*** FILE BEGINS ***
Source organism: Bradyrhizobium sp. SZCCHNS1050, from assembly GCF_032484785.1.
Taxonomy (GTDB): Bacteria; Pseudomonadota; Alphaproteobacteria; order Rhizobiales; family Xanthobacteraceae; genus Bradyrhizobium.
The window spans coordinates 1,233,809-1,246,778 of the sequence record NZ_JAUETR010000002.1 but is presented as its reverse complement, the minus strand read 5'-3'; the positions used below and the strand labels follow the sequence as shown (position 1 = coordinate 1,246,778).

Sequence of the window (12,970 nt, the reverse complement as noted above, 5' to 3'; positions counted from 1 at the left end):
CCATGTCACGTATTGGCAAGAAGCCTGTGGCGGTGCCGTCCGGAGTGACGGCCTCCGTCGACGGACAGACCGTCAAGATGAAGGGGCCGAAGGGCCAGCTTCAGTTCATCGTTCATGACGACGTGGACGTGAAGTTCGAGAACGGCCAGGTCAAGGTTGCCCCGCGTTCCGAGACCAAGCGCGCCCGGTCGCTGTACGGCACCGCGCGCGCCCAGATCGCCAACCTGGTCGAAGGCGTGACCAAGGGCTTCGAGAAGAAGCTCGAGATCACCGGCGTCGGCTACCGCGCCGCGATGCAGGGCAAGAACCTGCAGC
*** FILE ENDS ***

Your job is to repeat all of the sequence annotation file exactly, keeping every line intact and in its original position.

Source organism: Bradyrhizobium sp. SZCCHNS1050, from assembly GCF_032484785.1.
Taxonomy (GTDB): Bacteria; Pseudomonadota; Alphaproteobacteria; order Rhizobiales; family Xanthobacteraceae; genus Bradyrhizobium.
The window spans coordinates 1,233,809-1,246,778 of the sequence record NZ_JAUETR010000002.1 but is presented as its reverse complement, the minus strand read 5'-3'; the positions used below and the strand labels follow the sequence as shown (position 1 = coordinate 1,246,778).

Sequence of the window (12,970 nt, the reverse complement as noted above, 5' to 3'; positions counted from 1 at the left end):
CCATGTCACGTATTGGCAAGAAGCCTGTGGCGGTGCCGTCCGGAGTGACGGCCTCCGTCGACGGACAGACCGTCAAGATGAAGGGGCCGAAGGGCCAGCTTCAGTTCATCGTTCATGACGACGTGGACGTGAAGTTCGAGAACGGCCAGGTCAAGGTTGCCCCGCGTTCCGAGACCAAGCGCGCCCGGTCGCTGTACGGCACCGCGCGCGCCCAGATCGCCAACCTGGTCGAAGGCGTGACCAAGGGCTTCGAGAAGAAGCTCGAGATCACCGGCGTCGGCTACCGCGCCGCGATGCAGGGCAAGAACCTGCAGC